Global light vehicle production is now expected to fall more than 20 percent to around 71 million units in 2020 as a result of the COVID-19 pandemic and ensuing recession, a top automotive forecaster said Monday.
That steep decline, far greater than anticipated earlier this year, likely will cost global automakers 19 million units in lost production in 2020, according to LMC Automotive, which warned those projections could slip further, depending on how quickly major regions recover.
In North America, where most vehicle production remains shut down in April, automakers have been forced to delay introductions or planned ramp-ups of several new vehicles, including the Tesla Model Y, the Ford Mustang Mach-E, and redesigned versions of Fiat Chrysler's Jeep Grand Cherokee and General Motors' full-size SUVs, LMC said.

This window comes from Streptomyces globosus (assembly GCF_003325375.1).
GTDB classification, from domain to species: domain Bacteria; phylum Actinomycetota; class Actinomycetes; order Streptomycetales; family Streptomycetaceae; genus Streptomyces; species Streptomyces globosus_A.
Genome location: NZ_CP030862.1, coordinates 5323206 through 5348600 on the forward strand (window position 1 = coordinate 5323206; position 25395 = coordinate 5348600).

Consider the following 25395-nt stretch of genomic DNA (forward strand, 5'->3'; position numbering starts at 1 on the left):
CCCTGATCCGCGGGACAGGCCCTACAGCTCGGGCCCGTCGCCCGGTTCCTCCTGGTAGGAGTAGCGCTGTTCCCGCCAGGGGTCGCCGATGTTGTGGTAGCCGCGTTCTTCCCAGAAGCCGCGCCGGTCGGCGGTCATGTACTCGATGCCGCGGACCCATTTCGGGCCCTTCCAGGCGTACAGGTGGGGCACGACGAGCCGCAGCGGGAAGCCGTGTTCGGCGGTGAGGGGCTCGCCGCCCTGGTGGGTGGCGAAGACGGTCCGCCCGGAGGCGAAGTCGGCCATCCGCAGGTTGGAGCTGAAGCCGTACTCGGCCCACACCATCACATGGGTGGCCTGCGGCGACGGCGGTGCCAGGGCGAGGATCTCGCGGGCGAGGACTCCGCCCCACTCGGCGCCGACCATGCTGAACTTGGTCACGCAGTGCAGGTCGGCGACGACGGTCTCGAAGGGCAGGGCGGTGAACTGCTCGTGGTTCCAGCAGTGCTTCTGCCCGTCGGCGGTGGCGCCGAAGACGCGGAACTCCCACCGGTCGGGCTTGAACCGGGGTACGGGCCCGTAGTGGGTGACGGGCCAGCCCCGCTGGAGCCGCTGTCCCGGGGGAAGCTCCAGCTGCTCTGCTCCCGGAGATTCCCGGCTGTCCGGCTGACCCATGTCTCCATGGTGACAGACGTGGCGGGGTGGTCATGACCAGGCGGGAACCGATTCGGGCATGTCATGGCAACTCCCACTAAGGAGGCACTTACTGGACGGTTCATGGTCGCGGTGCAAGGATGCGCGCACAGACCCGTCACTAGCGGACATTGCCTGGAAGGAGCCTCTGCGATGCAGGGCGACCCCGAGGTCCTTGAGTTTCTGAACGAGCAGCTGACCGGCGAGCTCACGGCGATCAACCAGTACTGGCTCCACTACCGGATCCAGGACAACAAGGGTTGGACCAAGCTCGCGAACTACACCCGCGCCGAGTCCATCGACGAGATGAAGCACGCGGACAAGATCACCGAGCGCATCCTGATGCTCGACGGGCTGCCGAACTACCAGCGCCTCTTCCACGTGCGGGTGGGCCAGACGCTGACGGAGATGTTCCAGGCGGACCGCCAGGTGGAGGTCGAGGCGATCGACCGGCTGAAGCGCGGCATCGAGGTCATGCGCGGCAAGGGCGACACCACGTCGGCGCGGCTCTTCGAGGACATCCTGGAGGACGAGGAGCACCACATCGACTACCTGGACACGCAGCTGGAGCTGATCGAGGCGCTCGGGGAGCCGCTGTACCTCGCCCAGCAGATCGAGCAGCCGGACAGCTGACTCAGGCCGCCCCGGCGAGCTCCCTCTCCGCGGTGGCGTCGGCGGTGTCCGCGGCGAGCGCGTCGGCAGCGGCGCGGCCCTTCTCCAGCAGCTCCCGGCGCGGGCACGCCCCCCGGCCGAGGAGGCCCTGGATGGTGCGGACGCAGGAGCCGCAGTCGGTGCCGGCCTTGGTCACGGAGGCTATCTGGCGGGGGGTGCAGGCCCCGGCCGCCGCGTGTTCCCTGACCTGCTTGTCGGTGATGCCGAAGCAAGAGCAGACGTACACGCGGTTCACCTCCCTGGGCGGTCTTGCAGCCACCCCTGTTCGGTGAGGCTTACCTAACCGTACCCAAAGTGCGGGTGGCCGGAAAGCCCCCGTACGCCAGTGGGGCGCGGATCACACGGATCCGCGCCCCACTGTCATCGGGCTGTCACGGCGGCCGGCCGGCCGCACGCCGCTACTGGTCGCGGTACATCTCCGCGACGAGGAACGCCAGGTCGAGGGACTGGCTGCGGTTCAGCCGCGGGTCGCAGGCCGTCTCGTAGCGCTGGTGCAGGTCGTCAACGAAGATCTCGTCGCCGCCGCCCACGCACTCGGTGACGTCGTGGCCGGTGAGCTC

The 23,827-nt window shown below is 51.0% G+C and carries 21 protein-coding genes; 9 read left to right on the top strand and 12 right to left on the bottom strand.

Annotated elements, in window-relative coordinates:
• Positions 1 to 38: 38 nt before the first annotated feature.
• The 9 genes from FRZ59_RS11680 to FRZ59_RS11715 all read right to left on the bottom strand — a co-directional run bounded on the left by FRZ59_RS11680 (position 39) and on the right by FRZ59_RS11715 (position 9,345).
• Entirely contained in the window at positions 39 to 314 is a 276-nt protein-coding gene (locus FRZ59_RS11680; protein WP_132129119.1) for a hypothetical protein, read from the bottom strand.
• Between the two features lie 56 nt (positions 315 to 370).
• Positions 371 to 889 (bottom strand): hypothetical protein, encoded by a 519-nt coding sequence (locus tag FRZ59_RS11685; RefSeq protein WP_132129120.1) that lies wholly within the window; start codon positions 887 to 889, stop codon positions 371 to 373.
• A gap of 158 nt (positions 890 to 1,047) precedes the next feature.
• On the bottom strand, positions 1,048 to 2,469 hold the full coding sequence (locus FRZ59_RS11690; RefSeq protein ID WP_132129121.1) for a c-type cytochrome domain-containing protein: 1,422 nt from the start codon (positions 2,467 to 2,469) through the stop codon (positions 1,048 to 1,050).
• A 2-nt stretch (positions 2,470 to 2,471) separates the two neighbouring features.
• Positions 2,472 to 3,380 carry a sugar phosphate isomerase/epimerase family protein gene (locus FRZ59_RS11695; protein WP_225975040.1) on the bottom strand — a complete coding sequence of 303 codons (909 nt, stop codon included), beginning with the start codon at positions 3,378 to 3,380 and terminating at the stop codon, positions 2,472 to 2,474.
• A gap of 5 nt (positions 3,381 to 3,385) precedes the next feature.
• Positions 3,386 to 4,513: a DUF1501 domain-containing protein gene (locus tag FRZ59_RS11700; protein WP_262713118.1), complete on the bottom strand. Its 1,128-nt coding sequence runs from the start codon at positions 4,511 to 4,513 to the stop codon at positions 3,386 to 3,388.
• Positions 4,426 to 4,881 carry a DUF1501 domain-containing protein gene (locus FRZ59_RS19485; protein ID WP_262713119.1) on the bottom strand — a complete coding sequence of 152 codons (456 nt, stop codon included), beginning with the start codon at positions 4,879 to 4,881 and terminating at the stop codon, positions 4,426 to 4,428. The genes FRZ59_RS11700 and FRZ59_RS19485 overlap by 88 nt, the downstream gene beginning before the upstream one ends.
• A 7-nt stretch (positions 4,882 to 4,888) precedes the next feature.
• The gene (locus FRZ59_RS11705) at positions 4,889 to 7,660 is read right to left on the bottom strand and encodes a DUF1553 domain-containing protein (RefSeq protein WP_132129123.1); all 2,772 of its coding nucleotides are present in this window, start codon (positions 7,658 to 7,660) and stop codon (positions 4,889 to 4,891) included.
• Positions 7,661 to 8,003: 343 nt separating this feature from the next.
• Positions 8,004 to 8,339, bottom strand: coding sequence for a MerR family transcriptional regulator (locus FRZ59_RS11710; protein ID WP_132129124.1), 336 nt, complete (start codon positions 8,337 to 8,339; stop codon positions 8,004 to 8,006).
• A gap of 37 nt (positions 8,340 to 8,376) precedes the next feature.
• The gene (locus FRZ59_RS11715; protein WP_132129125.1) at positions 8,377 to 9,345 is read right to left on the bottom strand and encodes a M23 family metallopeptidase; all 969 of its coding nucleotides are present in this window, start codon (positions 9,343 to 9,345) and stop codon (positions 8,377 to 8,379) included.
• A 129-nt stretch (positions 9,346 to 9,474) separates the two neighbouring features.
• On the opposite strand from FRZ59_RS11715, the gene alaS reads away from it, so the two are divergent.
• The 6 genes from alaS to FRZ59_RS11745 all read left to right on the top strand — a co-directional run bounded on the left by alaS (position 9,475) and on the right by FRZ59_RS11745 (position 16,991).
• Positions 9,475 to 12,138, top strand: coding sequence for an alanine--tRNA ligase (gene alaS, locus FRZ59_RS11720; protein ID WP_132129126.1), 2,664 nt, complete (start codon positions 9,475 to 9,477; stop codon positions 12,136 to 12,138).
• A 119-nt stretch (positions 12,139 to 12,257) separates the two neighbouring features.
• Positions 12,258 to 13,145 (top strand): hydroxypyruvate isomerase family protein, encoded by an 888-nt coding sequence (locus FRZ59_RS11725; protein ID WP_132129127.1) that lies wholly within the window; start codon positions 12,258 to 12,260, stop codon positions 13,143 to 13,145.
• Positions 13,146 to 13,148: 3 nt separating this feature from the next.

The analyst said it expects vehicle sales will bottom out in April in North America and Europe, with post-pandemic recovery "unlikely to be rapid" in the coming months.
China, which was among the first countries hit by the novel coronavirus, already has restarted most of its auto plants and now expects to see a sales decline of just 12 percent this year, LMC said.
Expectations for a swift economic recovery have plummeted as the virus has swept most of the globe, plunging all major regions into recession, according to researcher IHS Markit.
While the company expects to see the beginnings of an upturn by the end of the year, current projections "are likely to be revised down" as the pandemic plays out.